Wednesday, February 18, 2009
Pruning is an art form. It is vaguely akin to Bonsai, in some ways, but on a grand scale.
Absolutely everyone does it differently even if any two people have identical goals as their outcome. So don't feel like you have to attain some sort of perfection when you do this. That said, you can easily ruin a tree forever if you do it wrong. Comfortable? OK, let's dive right in.
Depending upon what kind of tree or bush you have, your plant will need different care in every way including pruning. Blueberry bushes can get by with no pruning or just taking out any dead wood. Alder trees need be pruned only to your taste as to what you want them to look like or the more practical aspect of whether you can get under them easily enough to harvest the raspberries you put there. Apple trees...well, there are different approaches. There is some new research out of Cornell University that shows an unpruned apple tree may produce a bigger crop than a pruned apple tree. Masanobu Fukuoka of Japan came up with this idea during the middle of the last century so it is nothing new. But the "quality" of the apple can be changed by judicious pruning. So many choices, so few trees to test them on.
Pruning of apples can be done to strengthen the tree structure, make it easier to get inside to pick, keep it short enough to pick without using a ladder, be able to walk/work under it easily, make it look like a weeping willow to fit your yard motif, etc. Everyone needs or wants something different from their trees.
Here is one of the multitude of sites about pruning (half way down the page link below "irrigation") that shows some of the techniques: http://ag.arizona.edu/pubs/garden/mg/fruit/irrigation.html
Making the pruning cut angled or flat. Used to be an angled cut was all the rage now it has been shown that a flat cut is better for the tree. It makes sense as less inner tree branch open to the air and microbes is best. If you are removing anything larger than what a one hand pruner can manage, you must first make a cut on the underside of the branch opposite where you anticipate the main cut to end. Without doing this, you can strip the bark for a long way and expose the tree to infection. Losing a tree this way is sooo wrong.
There is weak branching and strong branching. The weak ones can split a tree down the middle, if left as one of the main "scaffold" branches when the tree is young. This is a critical item to become familiar with and easily avoided. Weak scaffold branches are sharply "V" shaped and must either be changed, if caught early, or strengthened, if caught late. Early catching means you just cut one of the branches off and work from there with the other as the main support branch. Late catching means you have to provide lateral supports via grafting which is far more difficult. Go with the first option although the second is fun to do and rarely seen today. The only place I have ever seen it, beside in my yard, and where I got the idea is in a hundred and thirty year old abandoned apple orchard in the hills above Corralitos, CA. They had made three main scaffold branches in a "vase" pruning style coming off the trunk and each of the branches was grafted to the other about a foot and a half above the confluence with the trunk to form a triangle horizontal to the ground connecting the branches. It was beautiful. All the trees had it.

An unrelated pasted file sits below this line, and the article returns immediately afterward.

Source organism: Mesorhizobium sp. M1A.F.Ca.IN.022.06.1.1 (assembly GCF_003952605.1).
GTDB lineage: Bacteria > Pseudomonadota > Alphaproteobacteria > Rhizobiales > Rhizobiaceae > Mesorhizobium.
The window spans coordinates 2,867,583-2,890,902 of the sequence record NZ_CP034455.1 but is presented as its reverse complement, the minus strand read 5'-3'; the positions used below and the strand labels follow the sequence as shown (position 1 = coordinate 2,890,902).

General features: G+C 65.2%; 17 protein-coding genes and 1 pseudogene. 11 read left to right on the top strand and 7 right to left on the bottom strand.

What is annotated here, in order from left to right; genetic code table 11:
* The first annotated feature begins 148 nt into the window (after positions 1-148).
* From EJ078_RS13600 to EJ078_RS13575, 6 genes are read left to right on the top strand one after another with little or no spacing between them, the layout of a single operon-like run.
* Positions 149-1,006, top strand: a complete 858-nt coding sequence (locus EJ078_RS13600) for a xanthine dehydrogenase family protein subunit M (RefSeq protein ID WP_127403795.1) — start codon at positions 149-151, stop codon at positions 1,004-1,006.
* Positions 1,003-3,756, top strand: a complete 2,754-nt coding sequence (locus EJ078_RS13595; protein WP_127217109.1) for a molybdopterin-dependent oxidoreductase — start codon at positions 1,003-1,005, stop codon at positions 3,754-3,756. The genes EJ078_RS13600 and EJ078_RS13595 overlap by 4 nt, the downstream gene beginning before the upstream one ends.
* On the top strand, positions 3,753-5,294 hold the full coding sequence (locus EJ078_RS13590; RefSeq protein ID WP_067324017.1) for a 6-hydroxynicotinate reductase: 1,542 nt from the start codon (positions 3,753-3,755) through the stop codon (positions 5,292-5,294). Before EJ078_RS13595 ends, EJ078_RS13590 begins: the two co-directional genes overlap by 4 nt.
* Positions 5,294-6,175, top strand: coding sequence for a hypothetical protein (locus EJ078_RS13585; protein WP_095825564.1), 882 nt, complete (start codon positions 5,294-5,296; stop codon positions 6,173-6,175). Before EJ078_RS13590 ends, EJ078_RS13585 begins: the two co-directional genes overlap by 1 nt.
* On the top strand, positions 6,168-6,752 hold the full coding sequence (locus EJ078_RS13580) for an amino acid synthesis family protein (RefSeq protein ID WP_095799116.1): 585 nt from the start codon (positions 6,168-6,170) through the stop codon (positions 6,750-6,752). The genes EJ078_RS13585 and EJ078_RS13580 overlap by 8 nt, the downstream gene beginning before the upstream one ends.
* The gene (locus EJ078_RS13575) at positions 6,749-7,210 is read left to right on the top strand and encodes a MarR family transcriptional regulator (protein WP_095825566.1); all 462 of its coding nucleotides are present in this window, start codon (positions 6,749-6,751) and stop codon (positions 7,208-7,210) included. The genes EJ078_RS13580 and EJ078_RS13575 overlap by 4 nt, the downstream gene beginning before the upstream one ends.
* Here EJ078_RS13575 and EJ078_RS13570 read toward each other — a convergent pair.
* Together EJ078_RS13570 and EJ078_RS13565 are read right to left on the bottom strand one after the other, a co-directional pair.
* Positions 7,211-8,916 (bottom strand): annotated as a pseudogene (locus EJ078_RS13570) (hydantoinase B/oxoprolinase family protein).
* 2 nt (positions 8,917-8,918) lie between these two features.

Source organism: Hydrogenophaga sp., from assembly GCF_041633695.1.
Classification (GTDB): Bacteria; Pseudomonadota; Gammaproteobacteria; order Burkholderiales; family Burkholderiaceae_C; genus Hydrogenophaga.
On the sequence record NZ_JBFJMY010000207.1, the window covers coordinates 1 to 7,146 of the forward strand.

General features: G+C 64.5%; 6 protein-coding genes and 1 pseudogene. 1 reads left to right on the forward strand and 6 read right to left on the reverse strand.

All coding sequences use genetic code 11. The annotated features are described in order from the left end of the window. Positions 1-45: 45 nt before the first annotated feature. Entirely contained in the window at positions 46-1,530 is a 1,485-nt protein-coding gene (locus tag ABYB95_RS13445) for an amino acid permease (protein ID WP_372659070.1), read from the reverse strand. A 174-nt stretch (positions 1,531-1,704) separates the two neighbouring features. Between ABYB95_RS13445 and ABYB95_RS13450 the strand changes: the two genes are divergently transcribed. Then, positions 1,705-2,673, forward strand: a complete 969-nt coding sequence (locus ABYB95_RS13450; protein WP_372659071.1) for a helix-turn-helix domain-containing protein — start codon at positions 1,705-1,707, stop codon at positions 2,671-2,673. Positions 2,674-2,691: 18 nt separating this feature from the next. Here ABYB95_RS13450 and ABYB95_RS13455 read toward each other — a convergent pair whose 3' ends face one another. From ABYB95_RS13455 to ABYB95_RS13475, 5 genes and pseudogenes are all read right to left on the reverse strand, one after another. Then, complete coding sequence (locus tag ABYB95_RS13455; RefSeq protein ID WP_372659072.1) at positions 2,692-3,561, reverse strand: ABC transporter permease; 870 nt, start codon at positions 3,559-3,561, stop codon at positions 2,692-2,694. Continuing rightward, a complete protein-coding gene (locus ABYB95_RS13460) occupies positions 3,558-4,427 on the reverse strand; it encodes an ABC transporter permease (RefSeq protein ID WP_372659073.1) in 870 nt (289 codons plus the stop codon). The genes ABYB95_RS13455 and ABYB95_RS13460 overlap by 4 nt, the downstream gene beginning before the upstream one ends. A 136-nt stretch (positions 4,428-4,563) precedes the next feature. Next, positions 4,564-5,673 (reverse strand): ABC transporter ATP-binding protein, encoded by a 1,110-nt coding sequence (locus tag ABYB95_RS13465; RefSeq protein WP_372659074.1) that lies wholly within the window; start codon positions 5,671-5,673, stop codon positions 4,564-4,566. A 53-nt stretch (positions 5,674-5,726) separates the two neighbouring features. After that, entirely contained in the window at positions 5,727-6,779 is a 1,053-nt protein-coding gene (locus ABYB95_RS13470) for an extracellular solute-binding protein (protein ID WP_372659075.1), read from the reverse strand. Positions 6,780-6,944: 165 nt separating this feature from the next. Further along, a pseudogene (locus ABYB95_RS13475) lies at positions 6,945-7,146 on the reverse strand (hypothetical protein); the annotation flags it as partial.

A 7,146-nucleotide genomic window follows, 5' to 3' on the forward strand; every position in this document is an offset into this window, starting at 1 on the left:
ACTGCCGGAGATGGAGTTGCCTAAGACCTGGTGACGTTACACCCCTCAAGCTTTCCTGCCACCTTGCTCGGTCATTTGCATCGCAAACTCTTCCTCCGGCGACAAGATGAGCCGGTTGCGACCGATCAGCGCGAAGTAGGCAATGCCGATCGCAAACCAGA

The trick to successful pruning is to be able to visualize how the tree will look in five years due to your pruning. You need to know how the tree will grow as it matures so you must be able to look at pictures of the growth pattern of your variety of tree and how others have manipulated it. Get online or to the library and look it up or visit an orchard and study the pruning marks and growth pattern. All fruit tree varieties are slightly to completely different in growth patterns. The devil is in the details and you will live with the outcome of your understanding of the details for years to come so spend some time with this aspect of growing fruit. Everyone that passes will see what you have done and how well you understood what you did. Spend some time on planning your pruning. Sit with the tree and visualize where you want it to be in five years and where you may need to make the cuts to get it there. There's no rush. You can always do it next year or later in the summer. It is easiest to do when all the leaves are on the ground. Keep in mind, it is a bit difficult to watch the knowing look of a thoughtful pruner obviously trying not to say anything about your tree other than, "Oh my, um...what a...nice tree".
Hiring a pruner can be problematic unless that pruner comes highly recommended and even then I would want to see examples of their work. I have seen ruined trees that the customers thought were done quite well and would happily recommend the pruner to others.